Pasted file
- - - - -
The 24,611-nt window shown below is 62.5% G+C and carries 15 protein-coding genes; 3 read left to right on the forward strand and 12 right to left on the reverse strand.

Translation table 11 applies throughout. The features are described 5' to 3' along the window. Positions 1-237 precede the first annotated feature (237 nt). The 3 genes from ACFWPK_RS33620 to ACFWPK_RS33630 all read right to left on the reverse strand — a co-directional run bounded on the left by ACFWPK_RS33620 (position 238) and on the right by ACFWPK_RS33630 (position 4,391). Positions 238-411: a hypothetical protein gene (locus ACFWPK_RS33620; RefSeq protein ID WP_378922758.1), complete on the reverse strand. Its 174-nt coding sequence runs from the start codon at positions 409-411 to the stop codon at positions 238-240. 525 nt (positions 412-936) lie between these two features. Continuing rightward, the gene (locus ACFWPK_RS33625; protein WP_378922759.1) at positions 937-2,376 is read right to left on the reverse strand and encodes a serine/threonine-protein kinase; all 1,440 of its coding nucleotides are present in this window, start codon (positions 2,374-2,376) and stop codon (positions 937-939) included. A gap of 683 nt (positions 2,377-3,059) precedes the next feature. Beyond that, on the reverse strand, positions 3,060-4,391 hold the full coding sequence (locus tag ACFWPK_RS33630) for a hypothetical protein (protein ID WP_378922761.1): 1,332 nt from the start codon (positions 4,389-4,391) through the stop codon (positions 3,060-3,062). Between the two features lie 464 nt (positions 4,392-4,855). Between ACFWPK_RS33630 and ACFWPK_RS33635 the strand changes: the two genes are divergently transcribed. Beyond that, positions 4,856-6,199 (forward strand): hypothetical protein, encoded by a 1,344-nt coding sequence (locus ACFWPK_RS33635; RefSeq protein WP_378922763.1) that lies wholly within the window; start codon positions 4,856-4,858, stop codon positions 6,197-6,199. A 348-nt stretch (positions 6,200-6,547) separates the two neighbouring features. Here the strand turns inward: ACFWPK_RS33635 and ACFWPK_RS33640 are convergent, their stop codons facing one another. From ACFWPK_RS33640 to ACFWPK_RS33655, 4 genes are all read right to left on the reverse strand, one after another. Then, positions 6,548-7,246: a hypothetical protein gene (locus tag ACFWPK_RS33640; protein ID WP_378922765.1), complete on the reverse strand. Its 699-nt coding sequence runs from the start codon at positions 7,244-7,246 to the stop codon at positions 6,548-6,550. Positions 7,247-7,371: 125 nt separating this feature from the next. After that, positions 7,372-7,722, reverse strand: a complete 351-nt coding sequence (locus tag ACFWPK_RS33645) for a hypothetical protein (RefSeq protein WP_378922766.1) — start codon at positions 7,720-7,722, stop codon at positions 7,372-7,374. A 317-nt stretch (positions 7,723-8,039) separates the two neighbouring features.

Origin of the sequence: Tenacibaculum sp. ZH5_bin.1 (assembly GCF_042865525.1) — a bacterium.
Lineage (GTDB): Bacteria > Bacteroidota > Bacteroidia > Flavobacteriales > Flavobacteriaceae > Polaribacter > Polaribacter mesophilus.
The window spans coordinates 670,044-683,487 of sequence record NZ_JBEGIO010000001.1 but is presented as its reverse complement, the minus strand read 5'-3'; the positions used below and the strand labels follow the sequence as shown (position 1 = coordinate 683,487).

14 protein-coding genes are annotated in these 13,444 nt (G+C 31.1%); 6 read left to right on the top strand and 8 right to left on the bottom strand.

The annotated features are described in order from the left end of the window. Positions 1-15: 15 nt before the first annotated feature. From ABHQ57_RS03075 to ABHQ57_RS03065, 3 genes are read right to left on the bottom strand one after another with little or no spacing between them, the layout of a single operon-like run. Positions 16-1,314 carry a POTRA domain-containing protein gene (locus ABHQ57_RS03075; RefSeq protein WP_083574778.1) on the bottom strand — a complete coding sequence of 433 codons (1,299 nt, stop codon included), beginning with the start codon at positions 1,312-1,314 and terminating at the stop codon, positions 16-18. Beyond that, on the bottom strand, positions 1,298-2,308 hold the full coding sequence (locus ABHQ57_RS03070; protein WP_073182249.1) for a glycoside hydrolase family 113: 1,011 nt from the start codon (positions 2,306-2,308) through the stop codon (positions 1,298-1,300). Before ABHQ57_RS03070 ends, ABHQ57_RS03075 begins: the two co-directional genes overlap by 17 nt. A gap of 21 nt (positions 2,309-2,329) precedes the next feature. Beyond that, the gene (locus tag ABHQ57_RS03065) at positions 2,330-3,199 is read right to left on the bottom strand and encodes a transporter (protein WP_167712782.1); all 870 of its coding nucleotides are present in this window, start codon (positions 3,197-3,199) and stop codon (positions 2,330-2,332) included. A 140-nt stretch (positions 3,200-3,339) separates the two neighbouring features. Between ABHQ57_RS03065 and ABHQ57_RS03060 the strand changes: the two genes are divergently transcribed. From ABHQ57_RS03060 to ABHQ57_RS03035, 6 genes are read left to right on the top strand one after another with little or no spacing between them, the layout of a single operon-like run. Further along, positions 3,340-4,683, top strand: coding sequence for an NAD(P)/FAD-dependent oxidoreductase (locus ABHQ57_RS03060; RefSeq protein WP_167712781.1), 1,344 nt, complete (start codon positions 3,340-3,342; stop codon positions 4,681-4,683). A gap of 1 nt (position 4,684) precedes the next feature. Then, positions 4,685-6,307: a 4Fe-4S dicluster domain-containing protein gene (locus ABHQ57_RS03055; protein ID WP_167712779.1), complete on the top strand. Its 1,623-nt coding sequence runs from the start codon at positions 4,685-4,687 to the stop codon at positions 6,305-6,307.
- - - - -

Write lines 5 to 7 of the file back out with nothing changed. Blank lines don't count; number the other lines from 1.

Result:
The window spans coordinates 670,044-683,487 of sequence record NZ_JBEGIO010000001.1 but is presented as its reverse complement, the minus strand read 5'-3'; the positions used below and the strand labels follow the sequence as shown (position 1 = coordinate 683,487).

14 protein-coding genes are annotated in these 13,444 nt (G+C 31.1%); 6 read left to right on the top strand and 8 right to left on the bottom strand.

The annotated features are described in order from the left end of the window. Positions 1-15: 15 nt before the first annotated feature. From ABHQ57_RS03075 to ABHQ57_RS03065, 3 genes are read right to left on the bottom strand one after another with little or no spacing between them, the layout of a single operon-like run. Positions 16-1,314 carry a POTRA domain-containing protein gene (locus ABHQ57_RS03075; RefSeq protein WP_083574778.1) on the bottom strand — a complete coding sequence of 433 codons (1,299 nt, stop codon included), beginning with the start codon at positions 1,312-1,314 and terminating at the stop codon, positions 16-18. Beyond that, on the bottom strand, positions 1,298-2,308 hold the full coding sequence (locus ABHQ57_RS03070; protein WP_073182249.1) for a glycoside hydrolase family 113: 1,011 nt from the start codon (positions 2,306-2,308) through the stop codon (positions 1,298-1,300). Before ABHQ57_RS03070 ends, ABHQ57_RS03075 begins: the two co-directional genes overlap by 17 nt. A gap of 21 nt (positions 2,309-2,329) precedes the next feature. Beyond that, the gene (locus tag ABHQ57_RS03065) at positions 2,330-3,199 is read right to left on the bottom strand and encodes a transporter (protein WP_167712782.1); all 870 of its coding nucleotides are present in this window, start codon (positions 3,197-3,199) and stop codon (positions 2,330-2,332) included. A 140-nt stretch (positions 3,200-3,339) separates the two neighbouring features. Between ABHQ57_RS03065 and ABHQ57_RS03060 the strand changes: the two genes are divergently transcribed. From ABHQ57_RS03060 to ABHQ57_RS03035, 6 genes are read left to right on the top strand one after another with little or no spacing between them, the layout of a single operon-like run. Further along, positions 3,340-4,683, top strand: coding sequence for an NAD(P)/FAD-dependent oxidoreductase (locus ABHQ57_RS03060; RefSeq protein WP_167712781.1), 1,344 nt, complete (start codon positions 3,340-3,342; stop codon positions 4,681-4,683). A gap of 1 nt (position 4,684) precedes the next feature. Then, positions 4,685-6,307: a 4Fe-4S dicluster domain-containing protein gene (locus ABHQ57_RS03055; protein ID WP_167712779.1), complete on the top strand. Its 1,623-nt coding sequence runs from the start codon at positions 4,685-4,687 to the stop codon at positions 6,305-6,307.